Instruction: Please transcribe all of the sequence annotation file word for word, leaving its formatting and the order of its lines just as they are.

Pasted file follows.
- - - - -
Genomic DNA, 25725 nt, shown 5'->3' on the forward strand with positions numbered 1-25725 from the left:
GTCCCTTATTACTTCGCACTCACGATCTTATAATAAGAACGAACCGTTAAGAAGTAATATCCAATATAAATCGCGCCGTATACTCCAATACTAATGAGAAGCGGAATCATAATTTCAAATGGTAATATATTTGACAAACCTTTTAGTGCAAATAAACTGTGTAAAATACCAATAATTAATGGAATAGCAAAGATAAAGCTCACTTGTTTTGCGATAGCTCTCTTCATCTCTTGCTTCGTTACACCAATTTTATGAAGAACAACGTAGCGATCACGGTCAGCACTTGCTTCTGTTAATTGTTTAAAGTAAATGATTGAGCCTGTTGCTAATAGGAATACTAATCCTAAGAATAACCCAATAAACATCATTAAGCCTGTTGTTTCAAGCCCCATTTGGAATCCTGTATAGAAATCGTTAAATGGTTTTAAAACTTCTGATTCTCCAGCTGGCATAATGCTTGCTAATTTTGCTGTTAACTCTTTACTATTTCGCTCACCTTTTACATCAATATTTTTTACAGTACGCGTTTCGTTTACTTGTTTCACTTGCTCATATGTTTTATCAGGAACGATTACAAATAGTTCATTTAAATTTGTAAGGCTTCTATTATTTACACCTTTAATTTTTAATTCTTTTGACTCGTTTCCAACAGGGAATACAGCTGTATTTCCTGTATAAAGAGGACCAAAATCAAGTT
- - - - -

Genomic DNA, 25725 nt, shown 5'->3' on the forward strand with positions numbered 1-25725 from the left:
GTCCCTTATTACTTCGCACTCACGATCTTATAATAAGAACGAACCGTTAAGAAGTAATATCCAATATAAATCGCGCCGTATACTCCAATACTAATGAGAAGCGGAATCATAATTTCAAATGGTAATATATTTGACAAACCTTTTAGTGCAAATAAACTGTGTAAAATACCAATAATTAATGGAATAGCAAAGATAAAGCTCACTTGTTTTGCGATAGCTCTCTTCATCTCTTGCTTCGTTACACCAATTTTATGAAGAACAACGTAGCGATCACGGTCAGCACTTGCTTCTGTTAATTGTTTAAAGTAAATGATTGAGCCTGTTGCTAATAGGAATACTAATCCTAAGAATAACCCAATAAACATCATTAAGCCTGTTGTTTCAAGCCCCATTTGGAATCCTGTATAGAAATCGTTAAATGGTTTTAAAACTTCTGATTCTCCAGCTGGCATAATGCTTGCTAATTTTGCTGTTAACTCTTTACTATTTCGCTCACCTTTTACATCAATATTTTTTACAGTACGCGTTTCGTTTACTTGTTTCACTTGCTCATATGTTTTATCAGGAACGATTACAAATAGTTCATTTAAATTTGTAAGGCTTCTATTATTTACACCTTTAATTTTTAATTCTTTTGACTCGTTTCCAACAGGGAATACAGCTGTATTTCCTGTATAAAGAGGACCAAAATCAAGTT